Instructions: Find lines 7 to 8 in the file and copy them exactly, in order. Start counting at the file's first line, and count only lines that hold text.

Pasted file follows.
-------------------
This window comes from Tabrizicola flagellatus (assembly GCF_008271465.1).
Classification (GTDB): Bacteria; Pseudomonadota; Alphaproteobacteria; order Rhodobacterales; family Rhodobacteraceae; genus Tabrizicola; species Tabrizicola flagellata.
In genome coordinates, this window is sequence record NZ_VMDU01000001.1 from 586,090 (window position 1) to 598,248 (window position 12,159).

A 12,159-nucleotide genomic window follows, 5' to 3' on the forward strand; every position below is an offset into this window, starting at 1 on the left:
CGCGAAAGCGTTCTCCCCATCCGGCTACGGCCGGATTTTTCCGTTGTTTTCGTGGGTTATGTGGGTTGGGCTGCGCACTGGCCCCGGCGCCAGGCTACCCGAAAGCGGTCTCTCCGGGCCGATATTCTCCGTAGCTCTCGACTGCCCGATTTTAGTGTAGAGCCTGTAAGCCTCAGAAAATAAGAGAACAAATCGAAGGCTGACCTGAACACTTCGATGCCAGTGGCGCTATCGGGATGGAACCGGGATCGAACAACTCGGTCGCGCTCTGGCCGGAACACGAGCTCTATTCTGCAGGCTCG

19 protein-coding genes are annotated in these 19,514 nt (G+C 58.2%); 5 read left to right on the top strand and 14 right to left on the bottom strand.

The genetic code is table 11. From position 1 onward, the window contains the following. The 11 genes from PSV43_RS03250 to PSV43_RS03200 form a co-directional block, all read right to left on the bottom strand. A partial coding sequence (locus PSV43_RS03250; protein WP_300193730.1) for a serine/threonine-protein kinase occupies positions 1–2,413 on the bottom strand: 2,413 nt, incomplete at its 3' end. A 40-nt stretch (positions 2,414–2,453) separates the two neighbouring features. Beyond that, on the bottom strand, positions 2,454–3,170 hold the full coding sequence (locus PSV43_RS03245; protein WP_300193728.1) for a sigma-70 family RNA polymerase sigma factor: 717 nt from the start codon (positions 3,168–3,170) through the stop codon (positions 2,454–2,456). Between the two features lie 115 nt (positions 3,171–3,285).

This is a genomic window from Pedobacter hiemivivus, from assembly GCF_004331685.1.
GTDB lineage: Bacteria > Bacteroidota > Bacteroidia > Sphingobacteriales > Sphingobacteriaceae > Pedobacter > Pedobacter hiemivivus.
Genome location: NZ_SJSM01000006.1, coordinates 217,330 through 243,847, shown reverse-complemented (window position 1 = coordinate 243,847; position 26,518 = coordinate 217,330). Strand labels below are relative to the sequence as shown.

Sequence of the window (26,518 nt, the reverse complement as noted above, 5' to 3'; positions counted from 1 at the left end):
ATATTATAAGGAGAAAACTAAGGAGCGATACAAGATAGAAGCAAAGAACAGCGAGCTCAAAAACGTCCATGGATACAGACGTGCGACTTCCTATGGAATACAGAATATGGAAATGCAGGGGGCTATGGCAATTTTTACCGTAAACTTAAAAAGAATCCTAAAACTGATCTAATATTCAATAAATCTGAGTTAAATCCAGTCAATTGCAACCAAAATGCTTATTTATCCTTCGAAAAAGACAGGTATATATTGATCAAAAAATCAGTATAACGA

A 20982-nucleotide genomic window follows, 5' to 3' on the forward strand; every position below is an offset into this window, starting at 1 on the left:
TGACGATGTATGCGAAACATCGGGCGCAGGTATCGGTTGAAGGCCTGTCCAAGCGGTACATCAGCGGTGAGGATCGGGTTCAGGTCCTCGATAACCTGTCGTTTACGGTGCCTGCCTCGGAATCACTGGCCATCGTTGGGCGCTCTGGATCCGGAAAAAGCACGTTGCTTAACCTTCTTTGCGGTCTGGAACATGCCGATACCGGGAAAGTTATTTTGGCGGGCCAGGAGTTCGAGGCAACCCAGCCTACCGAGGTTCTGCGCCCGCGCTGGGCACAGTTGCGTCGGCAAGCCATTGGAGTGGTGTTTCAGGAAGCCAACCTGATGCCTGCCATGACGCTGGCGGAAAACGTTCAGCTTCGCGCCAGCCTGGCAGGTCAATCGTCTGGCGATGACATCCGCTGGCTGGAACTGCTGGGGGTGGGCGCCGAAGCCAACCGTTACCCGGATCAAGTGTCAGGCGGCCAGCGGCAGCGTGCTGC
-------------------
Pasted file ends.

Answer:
The genetic code is table 11. From position 1 onward, the window contains the following. The 11 genes from PSV43_RS03250 to PSV43_RS03200 form a co-directional block, all read right to left on the bottom strand. A partial coding sequence (locus PSV43_RS03250; protein WP_300193730.1) for a serine/threonine-protein kinase occupies positions 1–2,413 on the bottom strand: 2,413 nt, incomplete at its 3' end. A 40-nt stretch (positions 2,414–2,453) separates the two neighbouring features. Beyond that, on the bottom strand, positions 2,454–3,170 hold the full coding sequence (locus PSV43_RS03245; protein WP_300193728.1) for a sigma-70 family RNA polymerase sigma factor: 717 nt from the start codon (positions 3,168–3,170) through the stop codon (positions 2,454–2,456). Between the two features lie 115 nt (positions 3,171–3,285).

This is a genomic window from Pedobacter hiemivivus, from assembly GCF_004331685.1.